Back in 2006 Stephanie Pearl-McPhee (better known as knit-blogger the Yarn Harlot) had an idea: the Knitting-Olympics. During the 2006 Winter Olympics over 4000 knitters took on the spirit of the Olympic motto – Faster, Higher, Stronger – and challenged themselves to complete a project during the Winter Olympics. The only rules were that the project couldn’t be started until the Olympic opening ceremony, and had to be completed by the end of the Games.
Since 2006 the idea behind the Knitting Olympics has grown and evolved. The knitting and crochet social network Ravelry has adopted it. With the Olympic Games in London this summer, a group of volunteers are hard at work organising the 2012 Ravelympics.
What are the Ravelympics?
Just like the Yarn Harlot’s original idea, Ravelry members will challenge themselves and compete in various knitting and crochet events over the course of the 16 days of the Summer Olympics. The only rules are that a project must be completed during the Olympics. There are medals (well, blog badges) for anyone who finishes and it’s up to each individual competitor to decide just how far to challenge themselves. Never tried colourwork? There’s an event for that. Scared of cables or lace? Now’s your chance to have a go. Always wanted to make a pair of socks, but never got round to it? Maybe this summer is the time to do it.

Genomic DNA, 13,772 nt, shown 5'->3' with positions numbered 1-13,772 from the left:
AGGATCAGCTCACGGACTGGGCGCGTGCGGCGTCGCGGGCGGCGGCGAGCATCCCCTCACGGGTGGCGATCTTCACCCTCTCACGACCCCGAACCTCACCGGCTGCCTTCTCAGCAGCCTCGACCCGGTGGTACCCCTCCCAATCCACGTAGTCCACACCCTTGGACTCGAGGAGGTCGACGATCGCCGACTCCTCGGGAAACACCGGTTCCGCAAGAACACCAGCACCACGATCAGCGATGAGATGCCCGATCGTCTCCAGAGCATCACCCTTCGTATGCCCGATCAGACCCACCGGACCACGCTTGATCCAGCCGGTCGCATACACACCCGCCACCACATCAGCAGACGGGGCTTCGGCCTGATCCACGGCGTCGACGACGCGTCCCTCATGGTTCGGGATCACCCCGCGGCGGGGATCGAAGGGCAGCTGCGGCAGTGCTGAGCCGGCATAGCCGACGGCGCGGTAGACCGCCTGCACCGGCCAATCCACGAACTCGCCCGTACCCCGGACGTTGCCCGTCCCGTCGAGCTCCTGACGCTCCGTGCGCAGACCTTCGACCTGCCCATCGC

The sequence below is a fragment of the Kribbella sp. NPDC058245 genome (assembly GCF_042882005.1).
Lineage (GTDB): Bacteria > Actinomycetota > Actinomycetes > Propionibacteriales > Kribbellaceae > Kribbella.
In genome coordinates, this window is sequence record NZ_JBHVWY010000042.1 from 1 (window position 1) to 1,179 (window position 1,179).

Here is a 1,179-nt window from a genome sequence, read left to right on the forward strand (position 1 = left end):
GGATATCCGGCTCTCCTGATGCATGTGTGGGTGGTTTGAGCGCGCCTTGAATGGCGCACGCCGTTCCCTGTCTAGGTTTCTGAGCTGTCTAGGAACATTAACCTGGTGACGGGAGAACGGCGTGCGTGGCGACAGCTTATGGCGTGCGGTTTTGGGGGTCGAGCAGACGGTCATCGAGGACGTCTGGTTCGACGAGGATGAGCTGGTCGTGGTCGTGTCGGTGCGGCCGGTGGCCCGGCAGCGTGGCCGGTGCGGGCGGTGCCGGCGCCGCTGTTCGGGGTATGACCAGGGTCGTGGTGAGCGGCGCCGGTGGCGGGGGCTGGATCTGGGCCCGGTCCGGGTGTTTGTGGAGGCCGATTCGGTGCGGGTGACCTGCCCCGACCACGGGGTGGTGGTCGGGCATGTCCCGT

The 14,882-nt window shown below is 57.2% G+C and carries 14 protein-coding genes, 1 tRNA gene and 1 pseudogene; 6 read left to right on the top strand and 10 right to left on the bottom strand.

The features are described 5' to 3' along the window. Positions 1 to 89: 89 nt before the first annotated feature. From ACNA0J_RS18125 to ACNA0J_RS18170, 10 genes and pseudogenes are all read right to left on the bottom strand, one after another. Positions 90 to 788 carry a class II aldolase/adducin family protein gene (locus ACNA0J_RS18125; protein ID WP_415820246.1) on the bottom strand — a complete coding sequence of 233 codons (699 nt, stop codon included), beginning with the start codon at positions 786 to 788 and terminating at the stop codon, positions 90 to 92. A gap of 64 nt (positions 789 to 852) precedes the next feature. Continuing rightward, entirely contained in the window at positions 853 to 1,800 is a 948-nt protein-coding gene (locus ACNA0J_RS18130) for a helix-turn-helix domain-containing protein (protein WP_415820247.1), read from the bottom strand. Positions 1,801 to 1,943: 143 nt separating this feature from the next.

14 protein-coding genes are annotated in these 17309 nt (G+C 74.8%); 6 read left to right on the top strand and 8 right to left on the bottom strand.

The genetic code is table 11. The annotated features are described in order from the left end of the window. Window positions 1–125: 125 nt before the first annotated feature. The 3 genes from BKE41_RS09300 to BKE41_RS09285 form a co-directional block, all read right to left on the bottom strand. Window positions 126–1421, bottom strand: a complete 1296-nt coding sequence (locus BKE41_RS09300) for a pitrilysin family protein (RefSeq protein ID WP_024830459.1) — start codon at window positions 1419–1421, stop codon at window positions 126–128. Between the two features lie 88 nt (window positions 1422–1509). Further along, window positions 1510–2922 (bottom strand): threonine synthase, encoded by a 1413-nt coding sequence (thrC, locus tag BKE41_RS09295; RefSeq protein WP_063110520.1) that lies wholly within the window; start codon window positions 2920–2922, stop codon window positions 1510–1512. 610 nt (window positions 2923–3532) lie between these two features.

Up for a challenge?
Challenging ourselves as crafters can be fun and rewarding. Up until this year I’d never made a whole garment in fair isle. I wanted to, but I was a bit daunted and kept putting it off, even though I had the yarn and a beautiful pattern. A friend and I decided we would make the same fair isle sweater at the same time (in different colours, otherwise it would be a bit weird) so that we could help each other out if we got stuck, and offer mutual support and encouragement.
So, for the time around the VI Nations (my favourite sporting competition, and a brilliant excuse for sitting in front of the telly all weekend for weeks on end during the winter and doing nothing but knitting) we knitted a fair isle sweater each. Achieving something that you weren’t sure you could do is pretty awesome.
Join in the fun!
I’d love to share that buzz of achievement with my fellow crafters. So, I’m captaining Team P/Hop for this year’s Ravelympics. You don’t have to be a member of a team to compete, but it is much more fun and we will be supporting each other in our challenges and celebrating all those successes. You can read more about it here.
At the moment we are discussing what events we might each enter. For me, I ‘d like to see if I can knit a whole lace shawl from start to finish in those 16 days. Maybe something like Crocus Pocus.
Do join us – we’ll be having fun, challenging ourselves, and hopefully getting P/Hop closer to that £40,000 target.